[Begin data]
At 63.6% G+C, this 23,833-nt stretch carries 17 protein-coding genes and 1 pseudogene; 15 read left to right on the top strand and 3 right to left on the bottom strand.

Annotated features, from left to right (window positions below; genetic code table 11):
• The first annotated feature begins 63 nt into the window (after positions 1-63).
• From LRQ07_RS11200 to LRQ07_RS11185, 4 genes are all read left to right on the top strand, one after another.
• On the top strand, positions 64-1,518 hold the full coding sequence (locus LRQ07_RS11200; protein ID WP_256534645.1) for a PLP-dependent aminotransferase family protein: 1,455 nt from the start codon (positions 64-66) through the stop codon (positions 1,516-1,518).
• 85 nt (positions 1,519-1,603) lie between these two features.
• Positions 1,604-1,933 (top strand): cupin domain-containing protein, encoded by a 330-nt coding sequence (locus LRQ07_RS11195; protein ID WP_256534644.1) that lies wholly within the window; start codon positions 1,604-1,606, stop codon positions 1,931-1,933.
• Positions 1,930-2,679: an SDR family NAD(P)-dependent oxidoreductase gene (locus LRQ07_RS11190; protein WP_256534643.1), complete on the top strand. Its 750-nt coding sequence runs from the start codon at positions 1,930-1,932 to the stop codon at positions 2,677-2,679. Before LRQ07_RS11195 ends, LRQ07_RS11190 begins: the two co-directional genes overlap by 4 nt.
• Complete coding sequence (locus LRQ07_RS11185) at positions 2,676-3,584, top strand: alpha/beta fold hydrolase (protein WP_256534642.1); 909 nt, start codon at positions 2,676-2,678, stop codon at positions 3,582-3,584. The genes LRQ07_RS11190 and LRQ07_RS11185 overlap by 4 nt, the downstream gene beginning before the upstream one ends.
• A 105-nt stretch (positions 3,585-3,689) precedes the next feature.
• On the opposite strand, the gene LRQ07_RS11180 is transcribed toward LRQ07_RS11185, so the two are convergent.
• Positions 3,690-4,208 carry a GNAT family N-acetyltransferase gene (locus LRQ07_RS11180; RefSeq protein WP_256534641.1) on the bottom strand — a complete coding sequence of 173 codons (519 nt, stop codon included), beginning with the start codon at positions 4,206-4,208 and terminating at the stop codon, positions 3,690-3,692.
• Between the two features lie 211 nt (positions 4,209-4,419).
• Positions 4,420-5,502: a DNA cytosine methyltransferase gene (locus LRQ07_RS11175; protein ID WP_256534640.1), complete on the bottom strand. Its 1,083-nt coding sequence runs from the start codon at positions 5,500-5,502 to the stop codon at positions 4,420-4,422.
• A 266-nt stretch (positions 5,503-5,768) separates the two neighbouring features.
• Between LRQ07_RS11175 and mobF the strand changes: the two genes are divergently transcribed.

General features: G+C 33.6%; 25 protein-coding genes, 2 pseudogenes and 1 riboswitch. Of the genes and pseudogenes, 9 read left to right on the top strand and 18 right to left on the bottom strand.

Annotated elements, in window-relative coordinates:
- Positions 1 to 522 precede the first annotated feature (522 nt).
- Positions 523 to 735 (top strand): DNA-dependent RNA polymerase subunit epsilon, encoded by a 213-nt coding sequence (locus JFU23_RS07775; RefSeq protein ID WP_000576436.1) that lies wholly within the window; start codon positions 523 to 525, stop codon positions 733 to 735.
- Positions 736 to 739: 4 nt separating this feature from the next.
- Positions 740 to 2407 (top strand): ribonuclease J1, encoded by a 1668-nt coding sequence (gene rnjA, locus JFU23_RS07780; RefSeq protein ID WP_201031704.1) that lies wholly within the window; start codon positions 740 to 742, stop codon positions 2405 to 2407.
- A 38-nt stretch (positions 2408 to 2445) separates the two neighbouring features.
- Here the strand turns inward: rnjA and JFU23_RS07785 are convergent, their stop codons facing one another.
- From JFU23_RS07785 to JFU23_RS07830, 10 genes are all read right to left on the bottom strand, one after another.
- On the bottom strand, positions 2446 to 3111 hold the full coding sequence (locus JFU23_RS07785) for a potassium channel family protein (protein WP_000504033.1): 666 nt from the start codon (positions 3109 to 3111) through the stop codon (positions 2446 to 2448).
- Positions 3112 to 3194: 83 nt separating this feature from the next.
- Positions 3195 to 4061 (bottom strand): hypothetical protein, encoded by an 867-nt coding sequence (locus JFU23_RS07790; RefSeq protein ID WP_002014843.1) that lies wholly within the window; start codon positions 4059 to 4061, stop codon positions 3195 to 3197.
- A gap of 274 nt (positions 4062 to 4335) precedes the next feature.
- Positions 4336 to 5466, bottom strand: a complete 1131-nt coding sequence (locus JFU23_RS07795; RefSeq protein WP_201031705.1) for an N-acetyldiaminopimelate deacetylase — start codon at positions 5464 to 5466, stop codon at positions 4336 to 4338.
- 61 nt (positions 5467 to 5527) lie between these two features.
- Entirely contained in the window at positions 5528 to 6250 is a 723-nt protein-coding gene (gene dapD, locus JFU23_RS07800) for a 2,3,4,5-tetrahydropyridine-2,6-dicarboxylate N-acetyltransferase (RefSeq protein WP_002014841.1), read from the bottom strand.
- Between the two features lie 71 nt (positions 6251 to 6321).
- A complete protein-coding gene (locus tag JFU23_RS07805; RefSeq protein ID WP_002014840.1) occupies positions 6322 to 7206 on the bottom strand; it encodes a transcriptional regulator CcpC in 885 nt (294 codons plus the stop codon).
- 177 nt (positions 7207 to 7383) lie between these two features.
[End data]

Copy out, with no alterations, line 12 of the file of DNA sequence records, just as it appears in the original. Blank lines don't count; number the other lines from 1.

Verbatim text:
• Positions 3,690-4,208 carry a GNAT family N-acetyltransferase gene (locus LRQ07_RS11180; RefSeq protein WP_256534641.1) on the bottom strand — a complete coding sequence of 173 codons (519 nt, stop codon included), beginning with the start codon at positions 4,206-4,208 and terminating at the stop codon, positions 3,690-3,692.